As is the case with many entrepreneurs, my free time is precious, so when I decide to exercise, I want to get the most intense workout possible in the shortest amount of time. That is one of the reasons I love CrossFit. But when my chiropractor told me I had to start working on my mobility and flexibility or my back pain would not go away, I decided it was time to pay attention. I previously thought yoga was a pleasant form of relaxation, not a critical part of my health and fitness, so I decided to get serious and commit to 30 days of yoga.
Now, not only is my back stronger than ever, I also have greater insight into what makes me productive, which I want to share with you here--nine lessons in focus from my yoga instructors:
1. Be Here Right Now.
This was the hardest for me: Leave your email, your to-do list, your thoughts, and just pay attention to your yoga practice for the next 90 minutes. By shutting down the background noise of my brain chatter, I was able to increase my focus during and after my practice.
How often do you solo-task and not multitask?
2. Feel It. Accept It. Own It.
I am running so fast sometimes that I fail to stop and notice. Actually sitting down and paying attention to where I have tension or pain in my body helps me focus my stretching and breathing in that area.
Are you giving yourself quiet time to pay attention to where you need to focus your attention at work?
3. Stop Trying to Be Something You Are Not.
I have been in yoga classes where others can tie themselves into a knot, which is a little intimidating for me when I can barely touch my toes. I am unlikely to ever be able to do splits or a floating leg crossed pose. That's OK with me. Because I know what I want to get out of my yoga practice and I don't care what everyone else in the class is doing, I can focus solely on me.
Who are you comparing yourself to at work? Are you focusing on how you can improve yourself and take care of your customers or are you distracted by your competition and peers?
OK, so I couldn't write an article about yoga without mentioning breathing. Many times I will say to my clients, "Do you want to take a moment?" as they rush in from one meeting ready to rush to the next conversation without taking any time to inhale, exhale, and return to being in the moment. Many of you may skip over this idea, discounting it as unnecessary, and already be reading ahead to idea No. 5!
Try building in a few minutes of quiet time, between parking your car and putting the key in the front door, or take a moment in an empty conference room before walking to your next meeting. Mentally close down one conversation and then prepare for the next.
5. Build in Recovery Time.
My muscles were protesting from too much exertion, and my hamstrings were too tight, pulling my hips and back out of alignment. I wasn't allowing enough recovery time. Too often, I see executives burn out because they are trying to run a marathon like a series of 200-yard sprints. Leaping from one product launch to another without any vacation, downtime, or reflection will ultimately undermine your efforts.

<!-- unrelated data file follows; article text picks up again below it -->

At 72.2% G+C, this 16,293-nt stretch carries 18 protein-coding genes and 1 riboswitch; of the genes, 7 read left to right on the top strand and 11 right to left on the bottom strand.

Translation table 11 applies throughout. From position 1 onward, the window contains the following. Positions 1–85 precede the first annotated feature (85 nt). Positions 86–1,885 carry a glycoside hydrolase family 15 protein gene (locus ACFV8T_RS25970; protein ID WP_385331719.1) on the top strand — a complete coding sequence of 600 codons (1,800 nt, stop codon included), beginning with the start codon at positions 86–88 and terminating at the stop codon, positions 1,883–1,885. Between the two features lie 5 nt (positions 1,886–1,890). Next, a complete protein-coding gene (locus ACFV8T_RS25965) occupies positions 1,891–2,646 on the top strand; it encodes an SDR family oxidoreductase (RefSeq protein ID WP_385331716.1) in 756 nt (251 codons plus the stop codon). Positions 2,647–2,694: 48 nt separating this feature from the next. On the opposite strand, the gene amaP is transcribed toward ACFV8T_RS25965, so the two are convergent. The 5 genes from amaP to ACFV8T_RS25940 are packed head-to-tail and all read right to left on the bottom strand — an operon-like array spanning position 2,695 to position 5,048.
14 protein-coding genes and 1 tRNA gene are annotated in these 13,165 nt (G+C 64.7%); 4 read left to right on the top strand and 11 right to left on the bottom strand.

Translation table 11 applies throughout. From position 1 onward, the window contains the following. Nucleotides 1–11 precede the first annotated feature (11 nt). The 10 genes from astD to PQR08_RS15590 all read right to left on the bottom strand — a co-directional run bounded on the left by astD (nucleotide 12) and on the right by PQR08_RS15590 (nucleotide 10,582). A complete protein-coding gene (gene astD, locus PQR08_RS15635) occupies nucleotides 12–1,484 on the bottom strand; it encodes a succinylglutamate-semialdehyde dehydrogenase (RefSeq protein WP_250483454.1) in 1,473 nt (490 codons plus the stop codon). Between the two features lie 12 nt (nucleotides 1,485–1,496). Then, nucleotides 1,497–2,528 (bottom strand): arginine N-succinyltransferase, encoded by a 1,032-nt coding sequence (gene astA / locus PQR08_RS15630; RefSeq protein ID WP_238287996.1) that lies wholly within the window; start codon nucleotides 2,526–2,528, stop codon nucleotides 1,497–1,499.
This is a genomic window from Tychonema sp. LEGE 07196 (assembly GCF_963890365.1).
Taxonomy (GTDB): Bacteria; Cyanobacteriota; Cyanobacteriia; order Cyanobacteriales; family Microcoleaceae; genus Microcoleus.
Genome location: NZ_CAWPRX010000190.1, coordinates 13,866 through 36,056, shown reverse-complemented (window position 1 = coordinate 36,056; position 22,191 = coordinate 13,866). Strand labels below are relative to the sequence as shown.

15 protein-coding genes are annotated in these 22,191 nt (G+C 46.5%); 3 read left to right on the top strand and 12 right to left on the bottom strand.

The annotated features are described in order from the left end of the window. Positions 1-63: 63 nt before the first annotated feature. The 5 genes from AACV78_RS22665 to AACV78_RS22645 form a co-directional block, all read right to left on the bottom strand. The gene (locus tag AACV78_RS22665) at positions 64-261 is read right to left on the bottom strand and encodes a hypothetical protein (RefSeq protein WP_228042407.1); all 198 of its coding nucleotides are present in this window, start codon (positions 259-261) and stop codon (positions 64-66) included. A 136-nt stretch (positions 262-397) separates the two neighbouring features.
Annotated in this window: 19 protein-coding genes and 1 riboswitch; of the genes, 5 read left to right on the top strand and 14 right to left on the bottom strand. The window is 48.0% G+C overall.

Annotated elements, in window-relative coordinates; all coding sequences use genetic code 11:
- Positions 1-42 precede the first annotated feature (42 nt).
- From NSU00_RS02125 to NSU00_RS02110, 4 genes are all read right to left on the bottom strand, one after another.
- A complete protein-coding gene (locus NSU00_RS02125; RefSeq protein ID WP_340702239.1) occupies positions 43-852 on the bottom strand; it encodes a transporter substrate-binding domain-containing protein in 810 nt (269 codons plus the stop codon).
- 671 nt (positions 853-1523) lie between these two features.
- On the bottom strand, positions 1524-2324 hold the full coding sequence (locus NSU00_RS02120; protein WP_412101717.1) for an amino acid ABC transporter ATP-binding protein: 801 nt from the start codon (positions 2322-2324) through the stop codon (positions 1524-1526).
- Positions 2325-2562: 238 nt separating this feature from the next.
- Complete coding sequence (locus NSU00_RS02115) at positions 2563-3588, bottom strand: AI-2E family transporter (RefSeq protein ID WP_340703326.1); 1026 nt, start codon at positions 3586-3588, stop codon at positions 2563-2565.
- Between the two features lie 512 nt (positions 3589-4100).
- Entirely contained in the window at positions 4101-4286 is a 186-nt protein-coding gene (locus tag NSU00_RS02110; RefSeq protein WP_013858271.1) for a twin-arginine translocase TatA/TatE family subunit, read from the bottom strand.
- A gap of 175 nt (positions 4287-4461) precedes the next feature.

How is your pace today? Are you just ending a sprint or are you in the middle of one? How can you allow for recovery along the way, or take a defined break at the finish line?
6. Accountability Forces Habits.
I decided to share my commitment with a few people who matter: my chiropractor, my CrossFit coaches, and a couple of yoga-loving friends.
What are you working on improving right now? Who could you share it with to gain encouragement and support?
7. Fast Is Not Always Better.
My favorite class is called slow yoga. I am the youngest in the class by a couple of decades, and I get to spend 90 minutes in slow deep stretches. It is perfect for me, especially after a few days of intensive CrossFit workouts. I would never have predicted this would be my class of choice. I imagined that I would be upside down in some clever pose, but I have realized that just is not for me.
How are you experimenting with how you learn and grow? When did you last try something new at work or for fun?
8. Find a Place That Feels Comfortable.
There are a lot of yoga studios that intimidate me--too many mirrors, too many experienced and very flexible people, too many advanced movements, and not enough class times that meet my schedule. When I walked into my local studio, Mission Street Yoga in South Pasadena, California, everyone was friendly, encouraging, and welcoming. All of the teachers have their own unique style but bring experience, enthusiasm, and a genuine interest in helping people improve. There are so many options for me to attend, I have no excuse but to go!
Do you know in what conditions you learn best? Find ways to re-create these as you develop new skills and behaviors.
9. Even 10 Minutes a Day Is Progress.
I don't attend a 90-minute yoga class every day. As an entrepreneur and a mother of three daughters under the age of six, that would be ridiculous. I found that even 10 minutes at home each day makes a difference. So I add yoga to the end of my CrossFit workouts and hide somewhere quiet in the house at the beginning or end of the day to complete my practice.
What could you achieve in a 10-minute chunk of time? When would be an ideal time of day for you to commit to it?
I never intended to do a 30-day yoga commitment. The idea came after I had checked in two days in a row on Facebook at my local yoga studio and one of my friends asked if I was doing a 30-day commitment. I secretly tried it for a few days and then sort of kept going. I have now found a new love for combining yoga with my CrossFit and occasional running and biking. In taking care of my back, yoga has helped focus my mind and improve my productivity.
Sometimes help comes from unexpected places. Are you open to trying something new? How can you give your mind the mental workout it needs to boost your productivity today?